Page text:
My attitude was arrogant, but for some reason I kept returning to the class on rainy Sundays. After a few months, this dentist knocked on my door when Indiana University (my alma mater) was playing Michigan State, which I did not appreciate. He shared those same four spiritual principles with me and asked if we could pray together. I remember my stiff neck and anger as I did not want to submit to what he was doing. I used to sell life insurance. I knew what he was doing; he was just selling something with his four questions that he already knew the answers to. I kicked him out and watched the rest of the game. I did continue to attend his Sunday School class for two more years. Meanwhile, our third child was born and I could not deny that something was very different about Judy’s life. Her heart’s change was very compelling to me.

In the spring of 1974, having seen the change in Judy, I began to investigate her faith more fully. I read a book called Evidence that Demands a Verdict by Josh McDowell. I started to think that if the Bible was true and Jesus was real and the resurrection really occurred, then God must have authority. Additionally, as I read, all the Bible stories I heard as a child began to come back to me and illuminate God’s character to me.

One morning, I headed out the door to go play golf and saw a “four spiritual laws” book on my dresser. I took it with me in the car. Long before cell phones and blackberries, I was distractedly reading while driving. I reviewed the first three principles and realized that I had come to believe the first three truths. I knew I had to make a choice. I stopped my car and made that choice. For me, this act of surrender was purely volitional, not emotional. I told God that I was not going to change anything in my life because I had seen the false things that Christians did to act out their faith. I told God that if my conversion was true, then I knew God would change me from the inside. I did not want rules and regulations to follow; I wanted heart change. I wanted substance, not form.

My life did begin to change. Even that day on the course, I stopped swearing. That difference was not a decision on my part, just a change that occurred. I did have my two martinis at lunch and my six-pack on the golf cart. I didn’t say anything to anyone for a couple of weeks to see if my conversion was real. At one point I “fessed up” in a bar with my partners and shared Christ with them. I called Judy to tell her I had shared the gospel with them, but then I waited a few days before actually telling Judy that I had surrendered my life to Christ. Her day-to-day testimony of a life changed by grace had impacted me eternally.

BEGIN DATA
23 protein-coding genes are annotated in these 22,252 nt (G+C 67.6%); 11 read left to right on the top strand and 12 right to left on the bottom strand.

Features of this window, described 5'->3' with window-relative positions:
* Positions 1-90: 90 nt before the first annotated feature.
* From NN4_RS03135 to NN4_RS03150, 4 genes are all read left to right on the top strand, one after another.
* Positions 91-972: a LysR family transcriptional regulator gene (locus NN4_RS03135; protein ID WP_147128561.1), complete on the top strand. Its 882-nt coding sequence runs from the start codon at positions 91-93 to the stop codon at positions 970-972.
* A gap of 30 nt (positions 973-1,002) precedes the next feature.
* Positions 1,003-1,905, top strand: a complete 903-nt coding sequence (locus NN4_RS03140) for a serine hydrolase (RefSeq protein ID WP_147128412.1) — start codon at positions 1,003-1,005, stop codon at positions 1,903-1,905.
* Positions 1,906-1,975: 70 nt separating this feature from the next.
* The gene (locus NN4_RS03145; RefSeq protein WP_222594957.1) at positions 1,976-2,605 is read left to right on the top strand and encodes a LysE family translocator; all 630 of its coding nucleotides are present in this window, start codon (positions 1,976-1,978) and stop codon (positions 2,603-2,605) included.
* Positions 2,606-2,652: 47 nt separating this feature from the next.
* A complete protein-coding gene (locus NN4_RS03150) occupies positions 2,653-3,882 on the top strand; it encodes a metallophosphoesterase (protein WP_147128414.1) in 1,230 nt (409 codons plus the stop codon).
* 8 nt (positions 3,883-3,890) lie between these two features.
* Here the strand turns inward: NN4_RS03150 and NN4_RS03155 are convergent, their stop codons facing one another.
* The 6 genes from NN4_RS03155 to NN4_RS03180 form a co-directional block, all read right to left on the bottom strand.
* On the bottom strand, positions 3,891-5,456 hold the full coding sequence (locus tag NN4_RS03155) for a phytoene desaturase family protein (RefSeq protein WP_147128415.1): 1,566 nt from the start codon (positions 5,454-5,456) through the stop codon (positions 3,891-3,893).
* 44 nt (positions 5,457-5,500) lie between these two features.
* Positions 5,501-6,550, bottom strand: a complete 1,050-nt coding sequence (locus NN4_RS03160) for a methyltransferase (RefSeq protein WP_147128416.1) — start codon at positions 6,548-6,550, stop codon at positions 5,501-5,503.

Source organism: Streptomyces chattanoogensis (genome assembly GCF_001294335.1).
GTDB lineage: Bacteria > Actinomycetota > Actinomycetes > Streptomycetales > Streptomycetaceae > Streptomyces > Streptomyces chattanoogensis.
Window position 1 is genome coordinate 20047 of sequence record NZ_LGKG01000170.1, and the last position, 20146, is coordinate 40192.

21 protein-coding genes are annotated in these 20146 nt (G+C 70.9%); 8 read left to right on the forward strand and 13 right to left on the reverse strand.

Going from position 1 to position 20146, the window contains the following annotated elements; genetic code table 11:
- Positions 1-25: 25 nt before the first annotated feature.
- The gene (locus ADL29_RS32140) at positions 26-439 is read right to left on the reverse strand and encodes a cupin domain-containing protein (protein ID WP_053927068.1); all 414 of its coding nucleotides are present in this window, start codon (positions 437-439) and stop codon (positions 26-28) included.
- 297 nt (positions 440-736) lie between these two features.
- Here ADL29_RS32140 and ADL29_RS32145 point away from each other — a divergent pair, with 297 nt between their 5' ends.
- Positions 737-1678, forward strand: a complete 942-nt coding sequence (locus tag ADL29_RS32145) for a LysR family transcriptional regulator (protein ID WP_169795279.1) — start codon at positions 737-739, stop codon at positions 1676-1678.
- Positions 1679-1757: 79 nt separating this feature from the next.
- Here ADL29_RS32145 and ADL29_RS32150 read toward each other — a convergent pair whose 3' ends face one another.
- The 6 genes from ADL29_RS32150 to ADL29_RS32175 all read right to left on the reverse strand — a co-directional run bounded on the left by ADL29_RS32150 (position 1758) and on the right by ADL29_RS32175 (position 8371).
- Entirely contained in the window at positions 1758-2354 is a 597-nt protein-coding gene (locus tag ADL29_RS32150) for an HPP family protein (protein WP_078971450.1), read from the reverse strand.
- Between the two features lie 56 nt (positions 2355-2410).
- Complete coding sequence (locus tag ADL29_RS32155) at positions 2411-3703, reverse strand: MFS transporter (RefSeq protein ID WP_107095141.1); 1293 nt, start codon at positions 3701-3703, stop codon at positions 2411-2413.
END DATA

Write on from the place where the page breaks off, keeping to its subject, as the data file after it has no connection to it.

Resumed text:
As God began to change me, the “substance, not form” that I had been so earnestly seeking in my conversation with God took many forms. Primarily, my family life changed dramatically. I began to appreciate my wife and children for who they were. Also, I felt a new kind of excitement as I realized that Christ fully met my long-term drive for security, significance, and success. The ultimate security is found in eternal life with God. The ultimate success is being in relationship with the Creator of the universe who calls me His beloved child. The ultimate significance is found in living out the purpose God has for me – all for my good and for His glory. My long term cravings in life – security, significance, and success – had nothing to do with my social status or my income level and everything to do with what I believe and whose I am.

As my new understanding of security, significance, and success took hold in my life, God naturally drew us into ministry avenues. Judy and I became involved in Campus Crusade for Christ’s “I Found It” campaign to attempt to evangelize the United States in conjunction with the bicentennial year. I could not help but notice the irony of the fact that I would leave my suite at my CPA firm to work at the metal desk and straight back wooden chair of the campaign headquarters; all the while knowing that the truly important work was taking place in the meager physical environment.

I could go on and on with the stories of God’s dramatic work in my heart to lead me to a place of ministry and money and their intersection time and again. It would take reams of paper to do so. However, if you are reading this and have questions about how to become a Christian, please tell God honestly how you feel and use the following prayer as a guideline to talk to God.

“God, I recognize that I’m a sinner. I do believe that Jesus is the answer. I want Him to come into my life and take it over.” As a start, read the following verses and ponder their meaning: Romans 3:23, Romans 6:23, Ephesians 2: 8 & 9, Revelations 3:20.